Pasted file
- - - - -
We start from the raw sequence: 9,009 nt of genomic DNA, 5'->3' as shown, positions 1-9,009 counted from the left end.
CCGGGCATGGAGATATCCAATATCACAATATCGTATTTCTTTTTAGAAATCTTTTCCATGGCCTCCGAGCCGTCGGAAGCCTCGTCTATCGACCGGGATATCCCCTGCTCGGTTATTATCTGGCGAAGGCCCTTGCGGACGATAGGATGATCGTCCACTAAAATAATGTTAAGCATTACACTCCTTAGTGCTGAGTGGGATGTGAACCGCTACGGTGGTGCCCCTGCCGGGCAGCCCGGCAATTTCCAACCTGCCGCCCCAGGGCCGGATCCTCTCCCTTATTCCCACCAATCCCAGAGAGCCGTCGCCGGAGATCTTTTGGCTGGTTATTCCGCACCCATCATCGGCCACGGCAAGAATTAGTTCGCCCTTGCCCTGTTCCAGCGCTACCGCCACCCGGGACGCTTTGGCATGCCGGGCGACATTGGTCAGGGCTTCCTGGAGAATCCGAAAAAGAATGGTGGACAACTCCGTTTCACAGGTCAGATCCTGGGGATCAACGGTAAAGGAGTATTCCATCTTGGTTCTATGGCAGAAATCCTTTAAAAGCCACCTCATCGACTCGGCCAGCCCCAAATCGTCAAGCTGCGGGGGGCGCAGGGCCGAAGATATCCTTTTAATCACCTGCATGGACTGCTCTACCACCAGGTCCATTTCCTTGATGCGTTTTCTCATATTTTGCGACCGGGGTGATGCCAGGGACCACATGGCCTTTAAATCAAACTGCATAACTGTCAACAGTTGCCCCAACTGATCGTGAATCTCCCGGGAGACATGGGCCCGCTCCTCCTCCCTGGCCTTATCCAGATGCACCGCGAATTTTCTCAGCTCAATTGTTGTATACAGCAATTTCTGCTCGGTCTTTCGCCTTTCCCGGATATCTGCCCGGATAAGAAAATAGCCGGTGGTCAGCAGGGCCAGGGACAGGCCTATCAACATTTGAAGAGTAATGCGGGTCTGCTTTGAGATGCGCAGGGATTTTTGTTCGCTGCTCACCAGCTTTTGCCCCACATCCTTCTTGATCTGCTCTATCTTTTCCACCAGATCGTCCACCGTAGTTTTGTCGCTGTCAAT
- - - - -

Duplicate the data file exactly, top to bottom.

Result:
We start from the raw sequence: 9,009 nt of genomic DNA, 5'->3' as shown, positions 1-9,009 counted from the left end.
CCGGGCATGGAGATATCCAATATCACAATATCGTATTTCTTTTTAGAAATCTTTTCCATGGCCTCCGAGCCGTCGGAAGCCTCGTCTATCGACCGGGATATCCCCTGCTCGGTTATTATCTGGCGAAGGCCCTTGCGGACGATAGGATGATCGTCCACTAAAATAATGTTAAGCATTACACTCCTTAGTGCTGAGTGGGATGTGAACCGCTACGGTGGTGCCCCTGCCGGGCAGCCCGGCAATTTCCAACCTGCCGCCCCAGGGCCGGATCCTCTCCCTTATTCCCACCAATCCCAGAGAGCCGTCGCCGGAGATCTTTTGGCTGGTTATTCCGCACCCATCATCGGCCACGGCAAGAATTAGTTCGCCCTTGCCCTGTTCCAGCGCTACCGCCACCCGGGACGCTTTGGCATGCCGGGCGACATTGGTCAGGGCTTCCTGGAGAATCCGAAAAAGAATGGTGGACAACTCCGTTTCACAGGTCAGATCCTGGGGATCAACGGTAAAGGAGTATTCCATCTTGGTTCTATGGCAGAAATCCTTTAAAAGCCACCTCATCGACTCGGCCAGCCCCAAATCGTCAAGCTGCGGGGGGCGCAGGGCCGAAGATATCCTTTTAATCACCTGCATGGACTGCTCTACCACCAGGTCCATTTCCTTGATGCGTTTTCTCATATTTTGCGACCGGGGTGATGCCAGGGACCACATGGCCTTTAAATCAAACTGCATAACTGTCAACAGTTGCCCCAACTGATCGTGAATCTCCCGGGAGACATGGGCCCGCTCCTCCTCCCTGGCCTTATCCAGATGCACCGCGAATTTTCTCAGCTCAATTGTTGTATACAGCAATTTCTGCTCGGTCTTTCGCCTTTCCCGGATATCTGCCCGGATAAGAAAATAGCCGGTGGTCAGCAGGGCCAGGGACAGGCCTATCAACATTTGAAGAGTAATGCGGGTCTGCTTTGAGATGCGCAGGGATTTTTGTTCGCTGCTCACCAGCTTTTGCCCCACATCCTTCTTGATCTGCTCTATCTTTTCCACCAGATCGTCCACCGTAGTTTTGTCGCTGTCAAT